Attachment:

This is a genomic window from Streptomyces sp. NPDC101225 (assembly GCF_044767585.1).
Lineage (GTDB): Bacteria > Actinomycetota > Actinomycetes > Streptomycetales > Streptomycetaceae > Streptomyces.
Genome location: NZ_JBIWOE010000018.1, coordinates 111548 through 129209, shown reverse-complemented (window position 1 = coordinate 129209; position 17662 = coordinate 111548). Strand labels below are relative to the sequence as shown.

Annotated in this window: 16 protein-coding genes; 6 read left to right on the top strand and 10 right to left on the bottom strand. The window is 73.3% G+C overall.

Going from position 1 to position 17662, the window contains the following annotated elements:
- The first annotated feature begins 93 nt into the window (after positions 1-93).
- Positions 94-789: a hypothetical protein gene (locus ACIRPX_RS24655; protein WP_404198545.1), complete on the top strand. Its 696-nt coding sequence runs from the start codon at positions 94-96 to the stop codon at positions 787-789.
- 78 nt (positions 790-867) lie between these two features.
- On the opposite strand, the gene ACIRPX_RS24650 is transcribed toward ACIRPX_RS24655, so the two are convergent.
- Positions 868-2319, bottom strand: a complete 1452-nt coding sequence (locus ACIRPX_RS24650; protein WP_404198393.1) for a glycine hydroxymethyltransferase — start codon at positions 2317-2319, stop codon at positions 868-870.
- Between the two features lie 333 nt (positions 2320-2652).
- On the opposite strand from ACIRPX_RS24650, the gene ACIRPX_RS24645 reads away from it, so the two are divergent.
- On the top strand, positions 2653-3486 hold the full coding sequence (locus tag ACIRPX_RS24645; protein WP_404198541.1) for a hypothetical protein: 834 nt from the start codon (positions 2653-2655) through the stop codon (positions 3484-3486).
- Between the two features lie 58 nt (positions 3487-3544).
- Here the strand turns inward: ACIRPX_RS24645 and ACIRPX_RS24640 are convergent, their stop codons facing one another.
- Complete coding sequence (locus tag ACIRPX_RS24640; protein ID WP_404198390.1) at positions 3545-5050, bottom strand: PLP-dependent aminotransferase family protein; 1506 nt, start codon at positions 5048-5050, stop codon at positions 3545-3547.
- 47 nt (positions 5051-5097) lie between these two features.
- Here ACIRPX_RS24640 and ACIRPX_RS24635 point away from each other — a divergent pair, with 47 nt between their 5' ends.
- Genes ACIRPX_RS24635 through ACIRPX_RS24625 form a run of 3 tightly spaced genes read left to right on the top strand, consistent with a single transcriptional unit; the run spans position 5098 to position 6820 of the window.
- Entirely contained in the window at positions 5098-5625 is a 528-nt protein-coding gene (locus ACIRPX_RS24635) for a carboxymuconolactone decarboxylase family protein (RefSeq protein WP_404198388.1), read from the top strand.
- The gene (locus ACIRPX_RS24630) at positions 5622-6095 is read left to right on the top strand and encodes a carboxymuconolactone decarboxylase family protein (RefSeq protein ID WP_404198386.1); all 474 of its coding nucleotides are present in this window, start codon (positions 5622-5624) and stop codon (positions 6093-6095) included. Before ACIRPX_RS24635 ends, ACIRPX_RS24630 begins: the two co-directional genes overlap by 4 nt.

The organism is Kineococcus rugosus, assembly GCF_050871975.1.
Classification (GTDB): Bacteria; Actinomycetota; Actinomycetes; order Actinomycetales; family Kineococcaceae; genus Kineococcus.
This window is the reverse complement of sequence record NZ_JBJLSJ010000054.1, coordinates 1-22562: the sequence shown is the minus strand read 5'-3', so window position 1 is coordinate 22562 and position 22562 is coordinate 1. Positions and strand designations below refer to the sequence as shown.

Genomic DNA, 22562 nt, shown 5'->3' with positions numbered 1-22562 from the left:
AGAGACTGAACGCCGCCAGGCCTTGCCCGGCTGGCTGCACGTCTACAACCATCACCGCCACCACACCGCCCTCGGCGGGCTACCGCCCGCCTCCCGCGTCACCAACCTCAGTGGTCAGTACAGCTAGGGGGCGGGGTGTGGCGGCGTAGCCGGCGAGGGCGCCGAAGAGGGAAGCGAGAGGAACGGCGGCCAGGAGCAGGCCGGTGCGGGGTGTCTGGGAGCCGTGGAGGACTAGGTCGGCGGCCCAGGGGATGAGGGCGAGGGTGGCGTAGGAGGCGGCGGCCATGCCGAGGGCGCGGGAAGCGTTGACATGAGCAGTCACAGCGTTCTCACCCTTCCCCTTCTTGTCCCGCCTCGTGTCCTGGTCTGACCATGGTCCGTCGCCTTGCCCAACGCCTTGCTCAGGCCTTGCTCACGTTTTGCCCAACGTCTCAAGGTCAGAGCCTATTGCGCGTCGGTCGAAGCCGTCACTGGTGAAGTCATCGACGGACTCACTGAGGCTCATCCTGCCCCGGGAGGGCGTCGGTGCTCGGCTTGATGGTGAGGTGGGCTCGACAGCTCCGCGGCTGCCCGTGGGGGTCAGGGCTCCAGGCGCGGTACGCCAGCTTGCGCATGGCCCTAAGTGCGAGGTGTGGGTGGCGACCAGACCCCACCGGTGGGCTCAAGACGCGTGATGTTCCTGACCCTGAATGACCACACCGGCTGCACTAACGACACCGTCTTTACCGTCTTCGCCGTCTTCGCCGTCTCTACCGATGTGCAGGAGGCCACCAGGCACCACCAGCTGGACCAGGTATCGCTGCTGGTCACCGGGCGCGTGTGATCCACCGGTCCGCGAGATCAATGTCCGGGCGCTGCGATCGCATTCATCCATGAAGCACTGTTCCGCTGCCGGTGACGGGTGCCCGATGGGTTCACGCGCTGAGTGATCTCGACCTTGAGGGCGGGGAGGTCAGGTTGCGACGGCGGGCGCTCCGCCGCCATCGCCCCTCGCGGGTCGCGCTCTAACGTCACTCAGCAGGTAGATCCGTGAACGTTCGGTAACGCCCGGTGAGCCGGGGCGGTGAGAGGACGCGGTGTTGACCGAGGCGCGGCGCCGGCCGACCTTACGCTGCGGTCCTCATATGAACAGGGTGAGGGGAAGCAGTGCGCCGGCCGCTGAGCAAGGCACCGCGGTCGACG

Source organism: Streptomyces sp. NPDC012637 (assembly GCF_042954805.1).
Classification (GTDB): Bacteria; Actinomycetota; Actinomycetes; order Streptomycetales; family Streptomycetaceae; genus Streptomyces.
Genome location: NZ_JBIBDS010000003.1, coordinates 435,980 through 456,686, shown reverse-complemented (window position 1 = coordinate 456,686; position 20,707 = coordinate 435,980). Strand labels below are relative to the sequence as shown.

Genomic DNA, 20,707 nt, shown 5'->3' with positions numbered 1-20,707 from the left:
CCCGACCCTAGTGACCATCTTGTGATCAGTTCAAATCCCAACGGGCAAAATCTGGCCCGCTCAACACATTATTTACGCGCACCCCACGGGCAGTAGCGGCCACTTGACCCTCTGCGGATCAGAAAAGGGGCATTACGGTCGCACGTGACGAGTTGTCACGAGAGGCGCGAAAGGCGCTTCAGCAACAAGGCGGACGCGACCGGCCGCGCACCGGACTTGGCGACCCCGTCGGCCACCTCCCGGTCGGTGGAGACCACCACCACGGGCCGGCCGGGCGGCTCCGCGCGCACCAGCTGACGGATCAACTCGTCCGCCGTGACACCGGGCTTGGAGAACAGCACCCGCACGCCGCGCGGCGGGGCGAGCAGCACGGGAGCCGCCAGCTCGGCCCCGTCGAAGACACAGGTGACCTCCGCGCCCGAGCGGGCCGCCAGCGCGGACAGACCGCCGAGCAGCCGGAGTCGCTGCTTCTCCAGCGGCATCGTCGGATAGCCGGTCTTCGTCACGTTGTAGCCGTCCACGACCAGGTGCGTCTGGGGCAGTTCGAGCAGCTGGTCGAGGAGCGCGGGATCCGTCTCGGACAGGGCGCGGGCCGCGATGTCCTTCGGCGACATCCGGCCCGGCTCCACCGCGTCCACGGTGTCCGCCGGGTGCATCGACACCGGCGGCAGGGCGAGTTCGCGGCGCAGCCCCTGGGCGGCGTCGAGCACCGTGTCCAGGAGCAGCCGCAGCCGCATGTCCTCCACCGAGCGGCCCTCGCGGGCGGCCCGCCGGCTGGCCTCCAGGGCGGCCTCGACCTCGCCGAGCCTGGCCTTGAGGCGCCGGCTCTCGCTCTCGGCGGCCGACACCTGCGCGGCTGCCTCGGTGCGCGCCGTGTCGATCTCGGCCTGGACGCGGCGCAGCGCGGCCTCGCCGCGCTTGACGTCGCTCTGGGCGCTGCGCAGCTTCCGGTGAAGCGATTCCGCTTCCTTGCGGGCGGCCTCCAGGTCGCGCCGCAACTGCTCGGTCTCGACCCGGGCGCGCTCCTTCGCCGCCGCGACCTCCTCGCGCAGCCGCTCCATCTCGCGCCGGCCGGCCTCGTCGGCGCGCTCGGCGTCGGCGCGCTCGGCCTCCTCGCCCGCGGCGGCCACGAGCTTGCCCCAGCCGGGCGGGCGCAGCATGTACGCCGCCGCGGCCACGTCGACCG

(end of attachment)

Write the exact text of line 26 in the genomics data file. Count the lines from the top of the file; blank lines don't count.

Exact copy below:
AGAGACTGAACGCCGCCAGGCCTTGCCCGGCTGGCTGCACGTCTACAACCATCACCGCCACCACACCGCCCTCGGCGGGCTACCGCCCGCCTCCCGCGTCACCAACCTCAGTGGTCAGTACAGCTAGGGGGCGGGGTGTGGCGGCGTAGCCGGCGAGGGCGCCGAAGAGGGAAGCGAGAGGAACGGCGGCCAGGAGCAGGCCGGTGCGGGGTGTCTGGGAGCCGTGGAGGACTAGGTCGGCGGCCCAGGGGATGAGGGCGAGGGTGGCGTAGGAGGCGGCGGCCATGCCGAGGGCGCGGGAAGCGTTGACATGAGCAGTCACAGCGTTCTCACCCTTCCCCTTCTTGTCCCGCCTCGTGTCCTGGTCTGACCATGGTCCGTCGCCTTGCCCAACGCCTTGCTCAGGCCTTGCTCACGTTTTGCCCAACGTCTCAAGGTCAGAGCCTATTGCGCGTCGGTCGAAGCCGTCACTGGTGAAGTCATCGACGGACTCACTGAGGCTCATCCTGCCCCGGGAGGGCGTCGGTGCTCGGCTTGATGGTGAGGTGGGCTCGACAGCTCCGCGGCTGCCCGTGGGGGTCAGGGCTCCAGGCGCGGTACGCCAGCTTGCGCATGGCCCTAAGTGCGAGGTGTGGGTGGCGACCAGACCCCACCGGTGGGCTCAAGACGCGTGATGTTCCTGACCCTGAATGACCACACCGGCTGCACTAACGACACCGTCTTTACCGTCTTCGCCGTCTTCGCCGTCTCTACCGATGTGCAGGAGGCCACCAGGCACCACCAGCTGGACCAGGTATCGCTGCTGGTCACCGGGCGCGTGTGATCCACCGGTCCGCGAGATCAATGTCCGGGCGCTGCGATCGCATTCATCCATGAAGCACTGTTCCGCTGCCGGTGACGGGTGCCCGATGGGTTCACGCGCTGAGTGATCTCGACCTTGAGGGCGGGGAGGTCAGGTTGCGACGGCGGGCGCTCCGCCGCCATCGCCCCTCGCGGGTCGCGCTCTAACGTCACTCAGCAGGTAGATCCGTGAACGTTCGGTAACGCCCGGTGAGCCGGGGCGGTGAGAGGACGCGGTGTTGACCGAGGCGCGGCGCCGGCCGACCTTACGCTGCGGTCCTCATATGAACAGGGTGAGGGGAAGCAGTGCGCCGGCCGCTGAGCAAGGCACCGCGGTCGACG